“They say they’re teaching her to weave clothes. But the thing is, she’s well educated and had a job,” said Kaliaskar. “What’s the point of this training?”
A former detainee, who spoke on the condition of anonymity to protect himself and his family members, said other detainees from his camp also had been forced into jobs at factories far away. They were taken to a government office and handed labor contracts for six months to five years in a distant factory, which they were required to sign.
If they ran from the factories, they were warned, they’d be taken straight back to the camps for “further education.”
Farmers, herders and manual laborers with little Mandarin and no higher education say they appreciated Beijing’s past initiatives to help the poor, including subsidized housing and the installation of electricity and running water. But the camps, the forced education, and the factories, they say, go too far.
“I never asked the government to find work for my husband,” said Mainur Medetbek, whose husband did odd repair jobs before vanishing into a camp in February during a visit to China from their home in Kazakhstan.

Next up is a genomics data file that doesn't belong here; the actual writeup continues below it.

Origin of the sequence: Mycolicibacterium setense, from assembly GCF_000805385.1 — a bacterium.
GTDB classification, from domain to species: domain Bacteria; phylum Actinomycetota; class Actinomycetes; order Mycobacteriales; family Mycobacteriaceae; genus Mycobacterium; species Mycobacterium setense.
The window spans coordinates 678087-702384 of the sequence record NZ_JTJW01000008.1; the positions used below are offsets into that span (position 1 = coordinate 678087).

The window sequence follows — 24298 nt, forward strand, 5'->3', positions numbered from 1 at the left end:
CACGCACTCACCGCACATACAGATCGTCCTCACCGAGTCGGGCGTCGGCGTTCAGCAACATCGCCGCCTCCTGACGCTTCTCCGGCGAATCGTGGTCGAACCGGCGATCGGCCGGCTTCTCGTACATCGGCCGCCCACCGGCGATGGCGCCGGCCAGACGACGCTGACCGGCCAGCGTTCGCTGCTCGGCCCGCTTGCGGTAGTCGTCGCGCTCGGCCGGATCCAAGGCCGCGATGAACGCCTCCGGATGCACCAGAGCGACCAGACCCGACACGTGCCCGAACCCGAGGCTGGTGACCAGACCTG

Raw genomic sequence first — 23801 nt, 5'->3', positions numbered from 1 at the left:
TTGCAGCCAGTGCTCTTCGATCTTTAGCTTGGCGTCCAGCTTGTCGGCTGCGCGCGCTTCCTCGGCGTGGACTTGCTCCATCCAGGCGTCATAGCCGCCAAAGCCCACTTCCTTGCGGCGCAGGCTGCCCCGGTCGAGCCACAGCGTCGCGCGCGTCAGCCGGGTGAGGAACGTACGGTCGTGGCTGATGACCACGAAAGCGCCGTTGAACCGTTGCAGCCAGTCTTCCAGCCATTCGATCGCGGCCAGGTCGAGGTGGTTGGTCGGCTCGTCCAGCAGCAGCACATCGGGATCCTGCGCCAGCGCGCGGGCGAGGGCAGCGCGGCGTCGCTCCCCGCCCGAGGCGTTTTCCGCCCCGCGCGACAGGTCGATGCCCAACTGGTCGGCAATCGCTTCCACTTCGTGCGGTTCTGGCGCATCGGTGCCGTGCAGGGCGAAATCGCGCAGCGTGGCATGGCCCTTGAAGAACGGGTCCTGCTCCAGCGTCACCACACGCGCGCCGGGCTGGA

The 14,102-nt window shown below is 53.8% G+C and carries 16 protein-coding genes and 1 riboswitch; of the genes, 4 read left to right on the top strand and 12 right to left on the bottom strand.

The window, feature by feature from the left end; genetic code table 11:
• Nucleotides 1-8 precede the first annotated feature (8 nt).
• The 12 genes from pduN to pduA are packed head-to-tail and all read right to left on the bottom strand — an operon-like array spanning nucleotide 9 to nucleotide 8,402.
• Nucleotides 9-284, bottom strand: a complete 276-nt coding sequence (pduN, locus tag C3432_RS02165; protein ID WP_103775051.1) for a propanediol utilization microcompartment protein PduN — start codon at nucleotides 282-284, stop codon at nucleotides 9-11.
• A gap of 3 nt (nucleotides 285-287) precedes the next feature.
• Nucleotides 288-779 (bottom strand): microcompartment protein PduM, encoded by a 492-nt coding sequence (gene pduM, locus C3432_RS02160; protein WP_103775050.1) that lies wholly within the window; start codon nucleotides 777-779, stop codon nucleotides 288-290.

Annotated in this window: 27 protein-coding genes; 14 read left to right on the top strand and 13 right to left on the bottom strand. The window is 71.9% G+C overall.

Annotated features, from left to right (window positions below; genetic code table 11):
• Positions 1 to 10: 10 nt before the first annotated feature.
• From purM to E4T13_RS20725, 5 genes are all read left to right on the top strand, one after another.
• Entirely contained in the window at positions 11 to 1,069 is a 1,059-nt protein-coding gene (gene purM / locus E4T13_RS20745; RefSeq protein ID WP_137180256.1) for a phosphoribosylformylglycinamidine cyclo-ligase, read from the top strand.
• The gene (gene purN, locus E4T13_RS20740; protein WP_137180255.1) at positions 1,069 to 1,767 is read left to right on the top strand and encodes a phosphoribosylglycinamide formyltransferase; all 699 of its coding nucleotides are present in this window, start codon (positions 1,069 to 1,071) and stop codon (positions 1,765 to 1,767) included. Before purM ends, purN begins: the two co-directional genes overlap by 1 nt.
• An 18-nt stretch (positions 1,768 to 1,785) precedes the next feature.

She has been able to glean a sense of his conditions from monitored exchanges with relatives and from the husband of a woman who is in the same camp. He works in an apparel factory and is allowed to leave and spend the night with relatives every other Saturday. Though she’s not certain how much her husband makes, the woman in his camp earns 600 yuan (about $87) a month, less than half the local minimum wage and far less than what Medetbek’s husband used to earn.
Since her husband was detained, Medetbek and her children have had no reliable source of income and sometimes go hungry. The ordeal has driven her to occasionally contemplate suicide.
“They say it’s a factory, but it’s an excuse for detention. They don’t have freedom, there’s no time for him to talk with me,” she said. “They say they found a job for him. I think it’s a concentration camp.”